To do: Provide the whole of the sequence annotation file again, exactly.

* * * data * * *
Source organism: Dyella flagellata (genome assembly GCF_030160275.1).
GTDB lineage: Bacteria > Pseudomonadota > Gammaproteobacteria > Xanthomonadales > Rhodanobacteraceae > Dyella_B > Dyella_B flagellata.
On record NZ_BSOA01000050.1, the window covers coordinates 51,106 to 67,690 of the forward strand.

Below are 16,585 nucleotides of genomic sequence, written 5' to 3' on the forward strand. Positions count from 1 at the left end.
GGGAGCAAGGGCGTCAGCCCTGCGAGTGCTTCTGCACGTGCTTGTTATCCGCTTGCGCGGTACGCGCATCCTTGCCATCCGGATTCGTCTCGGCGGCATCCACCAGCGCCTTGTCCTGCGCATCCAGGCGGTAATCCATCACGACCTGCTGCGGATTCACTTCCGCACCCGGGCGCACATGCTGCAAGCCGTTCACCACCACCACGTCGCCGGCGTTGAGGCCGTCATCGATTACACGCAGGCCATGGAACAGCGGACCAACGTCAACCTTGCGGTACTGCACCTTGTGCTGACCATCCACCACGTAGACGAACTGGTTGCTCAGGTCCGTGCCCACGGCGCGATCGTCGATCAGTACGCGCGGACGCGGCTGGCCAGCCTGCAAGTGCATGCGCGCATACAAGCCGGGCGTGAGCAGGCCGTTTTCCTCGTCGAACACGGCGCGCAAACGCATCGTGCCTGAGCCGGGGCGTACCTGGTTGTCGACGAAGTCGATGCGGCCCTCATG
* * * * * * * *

Source organism: Dyella flagellata (genome assembly GCF_030160275.1).
GTDB lineage: Bacteria > Pseudomonadota > Gammaproteobacteria > Xanthomonadales > Rhodanobacteraceae > Dyella_B > Dyella_B flagellata.
On record NZ_BSOA01000050.1, the window covers coordinates 51,106 to 67,690 of the forward strand.

Below are 16,585 nucleotides of genomic sequence, written 5' to 3' on the forward strand. Positions count from 1 at the left end.
GGGAGCAAGGGCGTCAGCCCTGCGAGTGCTTCTGCACGTGCTTGTTATCCGCTTGCGCGGTACGCGCATCCTTGCCATCCGGATTCGTCTCGGCGGCATCCACCAGCGCCTTGTCCTGCGCATCCAGGCGGTAATCCATCACGACCTGCTGCGGATTCACTTCCGCACCCGGGCGCACATGCTGCAAGCCGTTCACCACCACCACGTCGCCGGCGTTGAGGCCGTCATCGATTACACGCAGGCCATGGAACAGCGGACCAACGTCAACCTTGCGGTACTGCACCTTGTGCTGACCATCCACCACGTAGACGAACTGGTTGCTCAGGTCCGTGCCCACGGCGCGATCGTCGATCAGTACGCGCGGACGCGGCTGGCCAGCCTGCAAGTGCATGCGCGCATACAAGCCGGGCGTGAGCAGGCCGTTTTCCTCGTCGAACACGGCGCGCAAACGCATCGTGCCTGAGCCGGGGCGTACCTGGTTGTCGACGAAGTCGATGCGGCCCTCATG